I was gonna put this in Lucy’s laptop thread, but it seems too off-topic. I’ve had an Acer laptop for a couple years. A couple of the USB ports (it has 3 ports on it) have developed problems. If there is lateral movement of the USB cable in the port, the device often disconnects and reconnects. It’s a real hassle when I’m writing to an external drive or, even worse, when I’m using the laptop for live music performance using a USB audio interface and USB controllers. So, some questions:
- I don’t think I’ve been particularly hard on the connectors. Is this a generic problem with laptop USB ports or are Acer USB ports particularly bad? Are there other brands that are particularly bad?
- Does anyone use any strain relief product on laptop USB connections? Which ones? Do they work well?
USB A or C?
I know several people whose hardware had developed wonky USB-C ports.
(Mostly phones, but also laptops.)
My phone did for sure, though it was a micro port, not a USB
If one is still good you can find a USB multi connector if you need to connect a few devices at once. I needed that on a older computer that had only one port
I usually replace my laptop before any of the parts fail, most of the time it gets obsolete before that happens. I don’t think they are designed to last very long.
I do think they are repairable, maybe you can get yours repaired.
I"m still thinking about how to do some sort of strain relief on this. It’s easy on the other end of the USB cable, where I am now converting to Neutrik USB connectors (NAUSB-W | Neutrik), but there’s no way to do that on the laptop itself. So I was thinking maybe of trying to fabricate something that would enclose both the USB cable connector and part of the laptop to keep it all more steady. Maybe 3D print something or mold something, but I don’t know much about how to go about doing either of these. Does anyone have a suggestion on how to do this?
You’re going to do all of that instead of just buying a new laptop?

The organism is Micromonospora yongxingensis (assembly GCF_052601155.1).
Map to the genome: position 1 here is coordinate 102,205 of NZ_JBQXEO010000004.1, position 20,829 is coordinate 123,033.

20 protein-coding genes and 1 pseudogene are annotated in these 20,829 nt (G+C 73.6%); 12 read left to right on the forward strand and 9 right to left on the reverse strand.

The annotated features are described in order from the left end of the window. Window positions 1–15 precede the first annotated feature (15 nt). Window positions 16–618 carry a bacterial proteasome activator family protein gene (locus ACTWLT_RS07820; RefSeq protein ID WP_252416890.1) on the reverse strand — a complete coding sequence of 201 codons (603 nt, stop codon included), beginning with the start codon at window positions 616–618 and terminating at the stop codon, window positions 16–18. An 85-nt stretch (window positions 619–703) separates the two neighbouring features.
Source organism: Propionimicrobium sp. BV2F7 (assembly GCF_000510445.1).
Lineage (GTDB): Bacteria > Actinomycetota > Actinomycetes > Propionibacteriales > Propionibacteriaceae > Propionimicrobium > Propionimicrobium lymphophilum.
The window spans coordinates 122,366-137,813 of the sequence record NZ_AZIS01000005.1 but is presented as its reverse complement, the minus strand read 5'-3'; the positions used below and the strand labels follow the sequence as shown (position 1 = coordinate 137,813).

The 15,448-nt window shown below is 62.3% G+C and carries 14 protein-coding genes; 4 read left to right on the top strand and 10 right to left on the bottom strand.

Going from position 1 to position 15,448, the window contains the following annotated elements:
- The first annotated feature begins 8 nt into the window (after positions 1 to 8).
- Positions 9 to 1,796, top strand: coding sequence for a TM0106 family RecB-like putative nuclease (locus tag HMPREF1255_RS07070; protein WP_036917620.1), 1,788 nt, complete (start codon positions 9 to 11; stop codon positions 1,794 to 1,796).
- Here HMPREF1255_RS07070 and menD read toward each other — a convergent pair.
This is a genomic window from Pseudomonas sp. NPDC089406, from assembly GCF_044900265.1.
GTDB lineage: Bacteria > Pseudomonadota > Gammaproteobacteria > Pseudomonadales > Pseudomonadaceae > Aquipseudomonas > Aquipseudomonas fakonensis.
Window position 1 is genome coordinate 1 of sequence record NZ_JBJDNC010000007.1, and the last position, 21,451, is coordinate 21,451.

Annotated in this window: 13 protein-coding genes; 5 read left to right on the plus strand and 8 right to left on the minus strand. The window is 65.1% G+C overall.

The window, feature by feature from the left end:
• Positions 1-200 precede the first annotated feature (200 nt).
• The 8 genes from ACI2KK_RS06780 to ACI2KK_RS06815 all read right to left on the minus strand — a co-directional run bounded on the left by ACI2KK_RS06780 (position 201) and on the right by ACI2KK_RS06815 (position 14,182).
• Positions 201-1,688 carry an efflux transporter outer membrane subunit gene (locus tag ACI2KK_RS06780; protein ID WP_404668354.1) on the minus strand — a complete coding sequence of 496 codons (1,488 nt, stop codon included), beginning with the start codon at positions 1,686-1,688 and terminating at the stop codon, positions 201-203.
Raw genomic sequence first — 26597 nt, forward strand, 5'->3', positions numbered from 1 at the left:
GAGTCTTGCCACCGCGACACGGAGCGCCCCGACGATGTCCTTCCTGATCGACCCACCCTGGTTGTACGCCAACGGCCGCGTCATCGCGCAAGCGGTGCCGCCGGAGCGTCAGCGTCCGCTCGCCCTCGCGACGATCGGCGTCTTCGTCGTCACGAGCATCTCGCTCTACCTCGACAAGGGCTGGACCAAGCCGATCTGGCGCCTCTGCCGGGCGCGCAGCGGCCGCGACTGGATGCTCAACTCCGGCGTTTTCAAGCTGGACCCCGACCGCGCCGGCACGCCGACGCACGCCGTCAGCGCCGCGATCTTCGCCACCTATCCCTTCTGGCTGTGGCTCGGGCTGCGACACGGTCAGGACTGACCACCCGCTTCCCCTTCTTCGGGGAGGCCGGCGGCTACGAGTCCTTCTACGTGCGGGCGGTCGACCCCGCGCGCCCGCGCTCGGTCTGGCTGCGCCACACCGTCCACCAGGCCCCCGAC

Or are you going to do all that, and then buy a new laptop?
But really, if you have one usb port that’s good, buy a usb splitter and plug everything into that.
A problem is that this laptop isn’t just sitting stationary on a desk where it is easy to keep cabling straight and organized. It is also used on a small stand on a crowded stage where the computer and the cabling can get bumped around some. I think that’s how the ports got wonky in the first place and my thought is that not addressing the strain relief will just cause this to recur with any new PC. That’s why I’m looking for something to support the connection.
nobody here’s an engineer. Anything you try I think will.likely be way too much work for very uncertain benefit.
Really, if you must fix it somehow, do the usb splitter thing and hot glue or double side tape the splitter to the top of the case. That’s the solution your looking for that doesn’t require 3d printing.
Otherwise, you’re not looking for a solution, you’re looking for an excuse to buy a 3d printer.
And lemme say, I get the fascination with not letting hardware die. I was doing a whole bunch of convoluted server hardware stuff a while ago to resuscitate a server that was ‘fine otherwise’. I asked my dev, and his response was ‘the server is end of life. Just let it rest in peace already’. So I bought a new one and discarded the old one. Not nearly as satisfying, but it’s behind me now.